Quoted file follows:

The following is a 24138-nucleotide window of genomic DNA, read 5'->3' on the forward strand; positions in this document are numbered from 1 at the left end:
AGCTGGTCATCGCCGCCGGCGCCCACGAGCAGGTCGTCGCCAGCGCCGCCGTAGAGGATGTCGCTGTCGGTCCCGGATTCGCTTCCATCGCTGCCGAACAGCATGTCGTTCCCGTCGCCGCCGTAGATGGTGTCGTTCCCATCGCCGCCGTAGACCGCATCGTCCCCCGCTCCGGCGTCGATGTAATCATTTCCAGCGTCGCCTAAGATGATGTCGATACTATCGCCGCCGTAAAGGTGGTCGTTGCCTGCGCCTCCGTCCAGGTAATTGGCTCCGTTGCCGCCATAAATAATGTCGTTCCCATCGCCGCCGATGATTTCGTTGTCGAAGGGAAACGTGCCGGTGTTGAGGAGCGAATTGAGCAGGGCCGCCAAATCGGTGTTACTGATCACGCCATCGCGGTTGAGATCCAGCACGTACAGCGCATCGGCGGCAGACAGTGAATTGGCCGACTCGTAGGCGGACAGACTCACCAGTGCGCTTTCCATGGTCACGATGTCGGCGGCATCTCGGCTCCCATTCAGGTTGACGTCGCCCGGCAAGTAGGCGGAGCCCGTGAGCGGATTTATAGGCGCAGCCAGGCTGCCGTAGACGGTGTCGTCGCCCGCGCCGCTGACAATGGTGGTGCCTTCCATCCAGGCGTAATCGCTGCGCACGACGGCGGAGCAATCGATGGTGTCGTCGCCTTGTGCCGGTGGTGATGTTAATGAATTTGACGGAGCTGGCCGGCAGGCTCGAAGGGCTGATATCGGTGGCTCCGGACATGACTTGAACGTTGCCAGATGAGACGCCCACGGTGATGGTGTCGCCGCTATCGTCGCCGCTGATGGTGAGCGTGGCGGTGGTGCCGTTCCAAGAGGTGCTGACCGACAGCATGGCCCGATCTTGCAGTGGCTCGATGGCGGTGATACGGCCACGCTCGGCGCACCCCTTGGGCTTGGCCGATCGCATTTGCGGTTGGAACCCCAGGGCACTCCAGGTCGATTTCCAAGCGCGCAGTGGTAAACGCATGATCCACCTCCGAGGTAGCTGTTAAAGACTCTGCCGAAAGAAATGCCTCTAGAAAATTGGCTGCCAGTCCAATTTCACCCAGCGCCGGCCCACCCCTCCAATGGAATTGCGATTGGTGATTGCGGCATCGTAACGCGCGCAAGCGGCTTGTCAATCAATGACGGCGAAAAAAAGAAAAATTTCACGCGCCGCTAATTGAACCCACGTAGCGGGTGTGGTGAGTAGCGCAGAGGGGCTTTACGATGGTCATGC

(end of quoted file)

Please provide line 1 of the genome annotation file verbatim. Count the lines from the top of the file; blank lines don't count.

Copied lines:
The following is a 24138-nucleotide window of genomic DNA, read 5'->3' on the forward strand; positions in this document are numbered from 1 at the left end: